to the lab

New-to-Houston cleantech incubator names inaugural members

Greentown Labs has announced its inaugural batch of members for its new Houston location. Photo via greentownlabs.com

A Somerville, Massachusetts-based cleantech accelerator has announced the 16 startups that will be a part of its new Houston incubator program.

Greentown Labs named the companies in the cohort this week just a few weeks after announcing the location of its new lab and workspace. The 40,000-square-foot space is being renovated from a former grocery store and is expected to open next spring.

"These early-access members are innovating across the key greenhouse gas-emitting sectors—including electricity, manufacturing, buildings, and more—and their solutions are helping create a sustainable future for all," reads a blog post on the company's website.

Here are Greentown Houston's inaugural members:

  • Austin-based Applied Bioplastics is creating affordable plastic alternatives with plant matter to help reduce consumers' carbon footprint.
  • Black Mountain Metals, based in Fort Worth, is focused on nickel and copper mining for lithium-ion battery cathodes.
  • Carbon Free Technologies created a home battery system that can store electricity when rates are low.
  • ClearValue uses pure hydrogen and oxygen as a sustainable power system.
  • e^2: equitable energy is described as a "multi-brand cause-marketing platform" that connects consumers to sustainable energy solutions through promotion and incentivization.
  • Eclipse Solar Projects builds, owns, and operates solar projects across the country through new technology and battery storage operations.
  • Houston-based Ennuity Holdings allows users to have access to solar energy subscription service — even though they don't have access to installing panels themselves.
  • Excipicio Energy , based in Houston, is taking renewable energy offshore by integrating wind, wave, and more into a single floating platform.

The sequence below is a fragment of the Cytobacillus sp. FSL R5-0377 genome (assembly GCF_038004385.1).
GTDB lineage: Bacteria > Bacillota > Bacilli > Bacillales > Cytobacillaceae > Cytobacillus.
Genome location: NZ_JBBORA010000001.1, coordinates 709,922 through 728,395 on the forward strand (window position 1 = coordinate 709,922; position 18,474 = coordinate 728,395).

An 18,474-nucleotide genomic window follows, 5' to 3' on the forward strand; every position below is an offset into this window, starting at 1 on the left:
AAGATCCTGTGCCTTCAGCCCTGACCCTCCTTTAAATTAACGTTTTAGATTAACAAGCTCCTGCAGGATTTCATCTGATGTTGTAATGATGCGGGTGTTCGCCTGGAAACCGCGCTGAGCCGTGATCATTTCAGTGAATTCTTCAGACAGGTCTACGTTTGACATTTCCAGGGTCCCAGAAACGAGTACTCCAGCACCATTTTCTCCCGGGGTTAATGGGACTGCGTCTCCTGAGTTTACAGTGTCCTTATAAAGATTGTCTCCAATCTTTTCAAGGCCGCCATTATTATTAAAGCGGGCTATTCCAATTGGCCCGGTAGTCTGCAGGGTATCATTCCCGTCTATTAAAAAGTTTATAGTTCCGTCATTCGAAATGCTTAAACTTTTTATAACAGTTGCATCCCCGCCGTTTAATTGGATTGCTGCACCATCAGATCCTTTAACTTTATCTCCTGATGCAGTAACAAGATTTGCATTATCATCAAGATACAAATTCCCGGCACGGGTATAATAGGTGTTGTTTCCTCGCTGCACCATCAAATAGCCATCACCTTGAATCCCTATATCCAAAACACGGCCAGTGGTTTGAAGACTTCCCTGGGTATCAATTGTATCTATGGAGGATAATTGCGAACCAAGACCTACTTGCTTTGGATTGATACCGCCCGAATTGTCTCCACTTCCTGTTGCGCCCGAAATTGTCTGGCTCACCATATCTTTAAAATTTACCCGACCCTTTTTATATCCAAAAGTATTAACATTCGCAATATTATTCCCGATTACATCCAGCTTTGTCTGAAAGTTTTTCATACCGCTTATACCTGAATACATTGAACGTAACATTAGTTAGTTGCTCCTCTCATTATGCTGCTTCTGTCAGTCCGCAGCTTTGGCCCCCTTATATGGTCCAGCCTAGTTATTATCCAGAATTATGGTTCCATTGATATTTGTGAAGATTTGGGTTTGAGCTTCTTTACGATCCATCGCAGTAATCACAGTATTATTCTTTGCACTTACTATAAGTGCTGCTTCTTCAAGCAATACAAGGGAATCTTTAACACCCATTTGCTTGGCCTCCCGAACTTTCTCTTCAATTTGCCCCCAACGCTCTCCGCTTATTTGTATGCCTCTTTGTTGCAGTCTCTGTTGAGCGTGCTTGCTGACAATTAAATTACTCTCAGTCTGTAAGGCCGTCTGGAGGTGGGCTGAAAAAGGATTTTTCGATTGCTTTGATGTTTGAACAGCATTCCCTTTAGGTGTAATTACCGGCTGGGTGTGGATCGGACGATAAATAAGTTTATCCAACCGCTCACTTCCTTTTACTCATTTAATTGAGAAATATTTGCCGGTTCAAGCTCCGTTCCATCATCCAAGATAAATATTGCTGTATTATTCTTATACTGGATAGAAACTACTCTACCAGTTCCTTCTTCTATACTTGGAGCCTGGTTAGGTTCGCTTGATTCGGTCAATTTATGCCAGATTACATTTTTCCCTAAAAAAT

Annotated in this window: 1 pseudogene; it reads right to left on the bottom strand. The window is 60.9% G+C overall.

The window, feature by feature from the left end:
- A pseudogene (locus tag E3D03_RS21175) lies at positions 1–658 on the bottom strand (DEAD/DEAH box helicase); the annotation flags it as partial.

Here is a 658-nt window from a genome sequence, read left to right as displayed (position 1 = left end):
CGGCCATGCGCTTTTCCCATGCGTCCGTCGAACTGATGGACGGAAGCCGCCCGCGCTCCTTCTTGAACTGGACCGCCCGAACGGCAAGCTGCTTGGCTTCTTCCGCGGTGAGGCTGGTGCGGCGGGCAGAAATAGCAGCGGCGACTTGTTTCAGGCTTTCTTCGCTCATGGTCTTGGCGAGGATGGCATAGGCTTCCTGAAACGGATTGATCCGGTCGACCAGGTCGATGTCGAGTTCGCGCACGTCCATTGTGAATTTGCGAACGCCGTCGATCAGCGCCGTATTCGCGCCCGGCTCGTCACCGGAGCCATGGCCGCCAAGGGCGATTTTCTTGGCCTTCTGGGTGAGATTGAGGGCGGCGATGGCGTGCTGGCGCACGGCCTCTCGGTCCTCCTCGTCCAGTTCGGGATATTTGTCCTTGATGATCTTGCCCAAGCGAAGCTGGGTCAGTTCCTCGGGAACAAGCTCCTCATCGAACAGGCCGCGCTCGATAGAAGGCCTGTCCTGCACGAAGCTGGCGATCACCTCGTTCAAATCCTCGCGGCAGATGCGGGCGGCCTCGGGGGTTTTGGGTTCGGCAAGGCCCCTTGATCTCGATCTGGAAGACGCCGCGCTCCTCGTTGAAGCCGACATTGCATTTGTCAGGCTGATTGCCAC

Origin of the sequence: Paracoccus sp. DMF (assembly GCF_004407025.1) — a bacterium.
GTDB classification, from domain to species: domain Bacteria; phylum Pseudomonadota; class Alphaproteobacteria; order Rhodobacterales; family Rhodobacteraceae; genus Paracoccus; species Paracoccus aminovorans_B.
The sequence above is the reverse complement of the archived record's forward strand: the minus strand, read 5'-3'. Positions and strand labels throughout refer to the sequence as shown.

• Houston-based Quantum New Energy platform, EnerWisely, helps people and companies make smart energy choices "to maximize their monetary savings and reduce their environmental impacts."
  • Spring, Texas-based Renu Energy is creating sustainable change through waste recycling and community engagement, according to its website.
  • REVOLUTION Turbine Technologies, based in North Carolina, is working on a power generator that can be used in the offshore setting.
  • Houston-based Revterra is developing a long-duration energy storage solution.
  • Skylark, based in Houston, created a "broadband last-mile radio systems for internet service providers, with a focus on 40 million unserved Americans in rural markets."
  • Austin-based swytchX is working on a cloud-based SaaS solution that uses blockchain technology to optimize renewable energy delivery.
  • Houston-based Varea Energy, a software company, uses data to build business models focusing on eliminating barriers to green initiatives.
  • California-based Veloce Energy develops faster electric vehicle charging infrastructure.
Companies interested in joining the incubator should reach out to Greentown Labs online.

The 16 startups will move into the Greentown space when it opens in the spring. Image via greentownlabs.com

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Building Houston

 
 

According to a new report, Houston's workforce isn't among the happiest in the nation. Photo via Getty Images

Call it the Bayou City Blues. A report from job website Lensa ranks Houston third among the U.S. cities with the unhappiest workers.

The report looks at four factors — vacation days taken, hours worked per week, average pay, and overall happiness — to determine the happiest and unhappiest cities for U.S. workers.

Lensa examined data for 30 major cities, including Dallas and San Antonio. Dallas appears at the top of the list of the cities with the unhappiest workers, and San Antonio lands at No. 8.

Minneapolis ranks first among the cities with the happiest workers.

Here's how Houston fared in the four ranking categories:

  • 16.6 million unused vacation days per year.
  • 40.1 average hours worked per week.
  • Median annual pay of $32,251.
  • Happiness score of out of 50.83.

Dallas had 19.4 million unused vacation days per year, 40.5 average hours worked per week, median annual pay of $34,479, and a happiness score of 53.3 out of 100.

Meanwhile, San Antonio had 5.7 million unused vacation days per year, 39.2 average hours worked per week, median annual pay of $25,894, and a happiness score of 48.61.

Texas tops Lensa's list of the states with the unhappiest workers.

"While the Lone Star State had a decent happiness score of 52.56 out of 100, it scored poorly on each of the other factors, with Texans allowing an incredible 67.1 million earned vacation days go to waste over the course of a year," Lensa says.

In terms of general happiness, Houston shows up at No. 123 on WalletHub's most recent list of the happiest U.S. cities. Dallas takes the No. 104 spot, and San Antonio lands at No. 141. Fremont, California, grabs the No. 1 ranking.

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